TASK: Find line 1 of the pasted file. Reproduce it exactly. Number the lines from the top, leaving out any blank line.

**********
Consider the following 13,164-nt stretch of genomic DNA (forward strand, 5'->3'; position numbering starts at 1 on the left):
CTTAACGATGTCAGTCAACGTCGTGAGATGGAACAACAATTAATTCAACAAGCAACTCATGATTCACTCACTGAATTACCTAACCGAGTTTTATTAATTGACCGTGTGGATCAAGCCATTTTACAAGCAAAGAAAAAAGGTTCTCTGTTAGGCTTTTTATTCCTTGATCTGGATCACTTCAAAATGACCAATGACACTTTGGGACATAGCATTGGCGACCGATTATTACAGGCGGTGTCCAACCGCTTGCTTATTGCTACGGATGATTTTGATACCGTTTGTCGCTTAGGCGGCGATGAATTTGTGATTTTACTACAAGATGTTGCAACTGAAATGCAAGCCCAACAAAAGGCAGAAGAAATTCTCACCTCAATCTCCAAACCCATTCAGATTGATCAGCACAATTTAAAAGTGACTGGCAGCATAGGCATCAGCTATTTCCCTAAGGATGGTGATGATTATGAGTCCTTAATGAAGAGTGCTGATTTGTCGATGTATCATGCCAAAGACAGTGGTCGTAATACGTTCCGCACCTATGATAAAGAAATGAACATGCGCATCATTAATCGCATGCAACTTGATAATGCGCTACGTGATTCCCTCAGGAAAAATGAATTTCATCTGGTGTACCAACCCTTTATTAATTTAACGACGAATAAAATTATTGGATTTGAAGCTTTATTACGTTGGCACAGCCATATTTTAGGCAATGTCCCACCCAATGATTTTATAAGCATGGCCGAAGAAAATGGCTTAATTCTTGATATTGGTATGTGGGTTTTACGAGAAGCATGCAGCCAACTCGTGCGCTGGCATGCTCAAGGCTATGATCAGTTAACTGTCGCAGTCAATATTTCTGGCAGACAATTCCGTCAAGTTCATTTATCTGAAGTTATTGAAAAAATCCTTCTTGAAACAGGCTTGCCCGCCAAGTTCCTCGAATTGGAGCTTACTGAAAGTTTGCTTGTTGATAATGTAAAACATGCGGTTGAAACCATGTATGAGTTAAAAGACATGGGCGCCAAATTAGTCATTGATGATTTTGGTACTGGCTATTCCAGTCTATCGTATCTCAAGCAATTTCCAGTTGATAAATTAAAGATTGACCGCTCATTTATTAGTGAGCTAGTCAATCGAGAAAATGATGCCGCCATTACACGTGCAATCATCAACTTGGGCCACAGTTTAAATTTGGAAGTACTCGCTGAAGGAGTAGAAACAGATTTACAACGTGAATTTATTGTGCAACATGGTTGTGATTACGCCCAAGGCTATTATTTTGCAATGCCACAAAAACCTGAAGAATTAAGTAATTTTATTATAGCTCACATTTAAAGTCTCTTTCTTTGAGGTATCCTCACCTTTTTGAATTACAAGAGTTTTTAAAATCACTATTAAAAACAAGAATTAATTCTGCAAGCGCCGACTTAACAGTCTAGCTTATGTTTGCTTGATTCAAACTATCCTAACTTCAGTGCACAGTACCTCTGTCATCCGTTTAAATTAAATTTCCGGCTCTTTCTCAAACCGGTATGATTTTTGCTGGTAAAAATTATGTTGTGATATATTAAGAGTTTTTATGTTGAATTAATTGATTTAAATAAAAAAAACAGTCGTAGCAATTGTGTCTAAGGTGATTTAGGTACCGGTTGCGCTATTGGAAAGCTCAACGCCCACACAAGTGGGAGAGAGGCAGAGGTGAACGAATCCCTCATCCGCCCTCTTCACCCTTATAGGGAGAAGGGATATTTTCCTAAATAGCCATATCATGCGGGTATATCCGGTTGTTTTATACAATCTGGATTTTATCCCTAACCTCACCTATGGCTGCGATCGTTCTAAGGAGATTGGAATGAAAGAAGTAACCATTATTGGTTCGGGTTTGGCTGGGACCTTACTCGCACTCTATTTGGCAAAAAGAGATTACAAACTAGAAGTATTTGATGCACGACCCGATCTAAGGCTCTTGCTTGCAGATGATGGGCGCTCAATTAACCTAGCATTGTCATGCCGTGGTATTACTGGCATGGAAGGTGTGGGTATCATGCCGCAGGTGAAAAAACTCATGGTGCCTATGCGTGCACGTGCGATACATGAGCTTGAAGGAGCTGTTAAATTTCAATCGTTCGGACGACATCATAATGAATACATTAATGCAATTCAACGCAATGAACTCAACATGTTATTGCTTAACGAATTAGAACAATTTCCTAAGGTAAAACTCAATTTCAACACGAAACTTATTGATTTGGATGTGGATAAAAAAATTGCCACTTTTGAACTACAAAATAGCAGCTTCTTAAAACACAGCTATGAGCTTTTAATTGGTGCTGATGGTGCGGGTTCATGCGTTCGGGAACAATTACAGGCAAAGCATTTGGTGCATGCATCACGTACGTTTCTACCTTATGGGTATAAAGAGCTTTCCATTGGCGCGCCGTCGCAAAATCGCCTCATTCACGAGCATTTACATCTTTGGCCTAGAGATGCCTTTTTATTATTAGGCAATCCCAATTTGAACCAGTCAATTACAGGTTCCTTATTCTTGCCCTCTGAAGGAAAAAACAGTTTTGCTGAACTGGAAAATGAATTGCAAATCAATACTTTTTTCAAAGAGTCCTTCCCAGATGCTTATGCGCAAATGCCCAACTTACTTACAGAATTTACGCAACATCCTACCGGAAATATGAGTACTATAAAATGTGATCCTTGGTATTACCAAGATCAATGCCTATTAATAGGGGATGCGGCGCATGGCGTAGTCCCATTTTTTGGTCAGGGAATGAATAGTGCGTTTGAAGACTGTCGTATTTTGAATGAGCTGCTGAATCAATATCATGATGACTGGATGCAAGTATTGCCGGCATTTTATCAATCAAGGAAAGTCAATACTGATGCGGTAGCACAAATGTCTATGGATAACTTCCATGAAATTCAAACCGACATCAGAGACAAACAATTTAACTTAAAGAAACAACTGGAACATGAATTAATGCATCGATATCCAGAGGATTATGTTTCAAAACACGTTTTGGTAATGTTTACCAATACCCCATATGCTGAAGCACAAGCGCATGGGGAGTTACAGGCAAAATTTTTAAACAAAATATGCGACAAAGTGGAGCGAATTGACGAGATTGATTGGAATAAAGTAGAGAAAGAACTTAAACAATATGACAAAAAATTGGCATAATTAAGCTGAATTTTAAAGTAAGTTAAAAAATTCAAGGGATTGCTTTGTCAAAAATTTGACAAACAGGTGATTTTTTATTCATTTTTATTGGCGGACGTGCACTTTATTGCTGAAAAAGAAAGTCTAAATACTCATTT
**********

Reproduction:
Consider the following 13,164-nt stretch of genomic DNA (forward strand, 5'->3'; position numbering starts at 1 on the left):